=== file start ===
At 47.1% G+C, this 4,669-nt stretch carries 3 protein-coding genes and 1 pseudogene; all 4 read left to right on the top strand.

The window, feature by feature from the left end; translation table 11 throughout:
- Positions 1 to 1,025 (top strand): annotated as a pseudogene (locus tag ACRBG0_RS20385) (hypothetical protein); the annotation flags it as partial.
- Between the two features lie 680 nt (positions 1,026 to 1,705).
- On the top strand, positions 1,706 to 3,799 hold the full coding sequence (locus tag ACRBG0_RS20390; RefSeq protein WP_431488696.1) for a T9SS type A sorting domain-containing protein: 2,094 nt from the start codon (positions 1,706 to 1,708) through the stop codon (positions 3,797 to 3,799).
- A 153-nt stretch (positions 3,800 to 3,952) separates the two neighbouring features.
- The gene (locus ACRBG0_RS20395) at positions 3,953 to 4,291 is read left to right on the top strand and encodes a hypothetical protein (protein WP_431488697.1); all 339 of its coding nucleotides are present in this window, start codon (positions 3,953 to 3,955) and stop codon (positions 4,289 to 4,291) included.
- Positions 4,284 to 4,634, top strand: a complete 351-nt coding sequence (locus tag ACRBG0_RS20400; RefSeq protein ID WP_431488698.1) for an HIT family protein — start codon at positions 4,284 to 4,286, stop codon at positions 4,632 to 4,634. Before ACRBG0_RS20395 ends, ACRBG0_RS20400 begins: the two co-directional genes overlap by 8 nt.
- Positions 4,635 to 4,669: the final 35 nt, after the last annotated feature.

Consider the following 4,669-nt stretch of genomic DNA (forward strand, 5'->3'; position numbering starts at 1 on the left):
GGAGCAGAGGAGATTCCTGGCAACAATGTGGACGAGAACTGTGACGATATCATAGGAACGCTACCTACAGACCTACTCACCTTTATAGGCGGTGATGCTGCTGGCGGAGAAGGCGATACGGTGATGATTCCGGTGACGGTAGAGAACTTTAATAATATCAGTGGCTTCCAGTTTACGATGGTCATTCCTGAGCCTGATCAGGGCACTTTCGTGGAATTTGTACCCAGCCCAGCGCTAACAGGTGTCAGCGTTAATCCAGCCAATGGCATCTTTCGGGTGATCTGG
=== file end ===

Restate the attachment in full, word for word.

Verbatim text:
At 47.1% G+C, this 4,669-nt stretch carries 3 protein-coding genes and 1 pseudogene; all 4 read left to right on the top strand.

The window, feature by feature from the left end; translation table 11 throughout:
- Positions 1 to 1,025 (top strand): annotated as a pseudogene (locus tag ACRBG0_RS20385) (hypothetical protein); the annotation flags it as partial.
- Between the two features lie 680 nt (positions 1,026 to 1,705).
- On the top strand, positions 1,706 to 3,799 hold the full coding sequence (locus tag ACRBG0_RS20390; RefSeq protein WP_431488696.1) for a T9SS type A sorting domain-containing protein: 2,094 nt from the start codon (positions 1,706 to 1,708) through the stop codon (positions 3,797 to 3,799).
- A 153-nt stretch (positions 3,800 to 3,952) separates the two neighbouring features.
- The gene (locus ACRBG0_RS20395) at positions 3,953 to 4,291 is read left to right on the top strand and encodes a hypothetical protein (protein WP_431488697.1); all 339 of its coding nucleotides are present in this window, start codon (positions 3,953 to 3,955) and stop codon (positions 4,289 to 4,291) included.
- Positions 4,284 to 4,634, top strand: a complete 351-nt coding sequence (locus tag ACRBG0_RS20400; RefSeq protein ID WP_431488698.1) for an HIT family protein — start codon at positions 4,284 to 4,286, stop codon at positions 4,632 to 4,634. Before ACRBG0_RS20395 ends, ACRBG0_RS20400 begins: the two co-directional genes overlap by 8 nt.
- Positions 4,635 to 4,669: the final 35 nt, after the last annotated feature.

Consider the following 4,669-nt stretch of genomic DNA (forward strand, 5'->3'; position numbering starts at 1 on the left):
GGAGCAGAGGAGATTCCTGGCAACAATGTGGACGAGAACTGTGACGATATCATAGGAACGCTACCTACAGACCTACTCACCTTTATAGGCGGTGATGCTGCTGGCGGAGAAGGCGATACGGTGATGATTCCGGTGACGGTAGAGAACTTTAATAATATCAGTGGCTTCCAGTTTACGATGGTCATTCCTGAGCCTGATCAGGGCACTTTCGTGGAATTTGTACCCAGCCCAGCGCTAACAGGTGTCAGCGTTAATCCAGCCAATGGCATCTTTCGGGTGATCTGG